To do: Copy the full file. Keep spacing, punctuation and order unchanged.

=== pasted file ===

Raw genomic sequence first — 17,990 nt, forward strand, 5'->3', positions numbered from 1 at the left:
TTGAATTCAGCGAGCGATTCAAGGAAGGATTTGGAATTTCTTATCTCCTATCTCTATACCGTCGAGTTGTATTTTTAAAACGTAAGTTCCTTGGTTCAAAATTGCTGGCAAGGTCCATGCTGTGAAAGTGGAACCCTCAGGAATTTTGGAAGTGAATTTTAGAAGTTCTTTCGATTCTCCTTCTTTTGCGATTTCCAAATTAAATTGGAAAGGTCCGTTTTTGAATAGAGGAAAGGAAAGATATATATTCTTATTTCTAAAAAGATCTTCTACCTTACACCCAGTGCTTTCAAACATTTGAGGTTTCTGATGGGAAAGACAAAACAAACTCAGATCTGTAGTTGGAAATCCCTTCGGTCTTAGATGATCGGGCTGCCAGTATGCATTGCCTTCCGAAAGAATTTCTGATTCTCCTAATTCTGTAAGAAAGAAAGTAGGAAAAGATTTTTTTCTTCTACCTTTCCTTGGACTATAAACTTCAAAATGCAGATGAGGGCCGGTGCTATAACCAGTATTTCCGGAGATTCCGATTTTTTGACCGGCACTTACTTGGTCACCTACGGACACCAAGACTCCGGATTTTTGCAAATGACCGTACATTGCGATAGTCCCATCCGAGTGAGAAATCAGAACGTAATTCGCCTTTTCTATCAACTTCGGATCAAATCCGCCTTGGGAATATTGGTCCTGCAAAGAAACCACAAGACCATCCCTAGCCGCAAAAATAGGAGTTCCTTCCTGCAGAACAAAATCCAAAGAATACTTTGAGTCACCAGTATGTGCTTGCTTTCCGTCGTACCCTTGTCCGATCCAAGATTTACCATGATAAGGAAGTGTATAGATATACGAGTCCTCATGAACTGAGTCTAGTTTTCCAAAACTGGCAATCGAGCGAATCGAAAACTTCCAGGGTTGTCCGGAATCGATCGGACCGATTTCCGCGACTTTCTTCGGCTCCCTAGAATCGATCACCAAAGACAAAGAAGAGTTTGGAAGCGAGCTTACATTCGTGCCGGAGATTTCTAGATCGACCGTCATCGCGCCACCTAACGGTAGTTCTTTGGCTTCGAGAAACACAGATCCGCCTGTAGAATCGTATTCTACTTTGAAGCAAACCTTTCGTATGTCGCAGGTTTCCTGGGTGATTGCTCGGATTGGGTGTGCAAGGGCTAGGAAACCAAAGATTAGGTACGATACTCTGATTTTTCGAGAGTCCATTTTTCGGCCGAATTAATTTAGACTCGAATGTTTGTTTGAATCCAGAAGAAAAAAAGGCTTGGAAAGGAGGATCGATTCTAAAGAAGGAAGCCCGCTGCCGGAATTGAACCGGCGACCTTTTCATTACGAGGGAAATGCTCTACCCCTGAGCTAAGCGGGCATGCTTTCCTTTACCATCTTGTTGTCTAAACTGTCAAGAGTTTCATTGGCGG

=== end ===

Raw genomic sequence first — 17,990 nt, forward strand, 5'->3', positions numbered from 1 at the left:
TTGAATTCAGCGAGCGATTCAAGGAAGGATTTGGAATTTCTTATCTCCTATCTCTATACCGTCGAGTTGTATTTTTAAAACGTAAGTTCCTTGGTTCAAAATTGCTGGCAAGGTCCATGCTGTGAAAGTGGAACCCTCAGGAATTTTGGAAGTGAATTTTAGAAGTTCTTTCGATTCTCCTTCTTTTGCGATTTCCAAATTAAATTGGAAAGGTCCGTTTTTGAATAGAGGAAAGGAAAGATATATATTCTTATTTCTAAAAAGATCTTCTACCTTACACCCAGTGCTTTCAAACATTTGAGGTTTCTGATGGGAAAGACAAAACAAACTCAGATCTGTAGTTGGAAATCCCTTCGGTCTTAGATGATCGGGCTGCCAGTATGCATTGCCTTCCGAAAGAATTTCTGATTCTCCTAATTCTGTAAGAAAGAAAGTAGGAAAAGATTTTTTTCTTCTACCTTTCCTTGGACTATAAACTTCAAAATGCAGATGAGGGCCGGTGCTATAACCAGTATTTCCGGAGATTCCGATTTTTTGACCGGCACTTACTTGGTCACCTACGGACACCAAGACTCCGGATTTTTGCAAATGACCGTACATTGCGATAGTCCCATCCGAGTGAGAAATCAGAACGTAATTCGCCTTTTCTATCAACTTCGGATCAAATCCGCCTTGGGAATATTGGTCCTGCAAAGAAACCACAAGACCATCCCTAGCCGCAAAAATAGGAGTTCCTTCCTGCAGAACAAAATCCAAAGAATACTTTGAGTCACCAGTATGTGCTTGCTTTCCGTCGTACCCTTGTCCGATCCAAGATTTACCATGATAAGGAAGTGTATAGATATACGAGTCCTCATGAACTGAGTCTAGTTTTCCAAAACTGGCAATCGAGCGAATCGAAAACTTCCAGGGTTGTCCGGAATCGATCGGACCGATTTCCGCGACTTTCTTCGGCTCCCTAGAATCGATCACCAAAGACAAAGAAGAGTTTGGAAGCGAGCTTACATTCGTGCCGGAGATTTCTAGATCGACCGTCATCGCGCCACCTAACGGTAGTTCTTTGGCTTCGAGAAACACAGATCCGCCTGTAGAATCGTATTCTACTTTGAAGCAAACCTTTCGTATGTCGCAGGTTTCCTGGGTGATTGCTCGGATTGGGTGTGCAAGGGCTAGGAAACCAAAGATTAGGTACGATACTCTGATTTTTCGAGAGTCCATTTTTCGGCCGAATTAATTTAGACTCGAATGTTTGTTTGAATCCAGAAGAAAAAAAGGCTTGGAAAGGAGGATCGATTCTAAAGAAGGAAGCCCGCTGCCGGAATTGAACCGGCGACCTTTTCATTACGAGGGAAATGCTCTACCCCTGAGCTAAGCGGGCATGCTTTCCTTTACCATCTTGTTGTCTAAACTGTCAAGAGTTTCATTGGCGG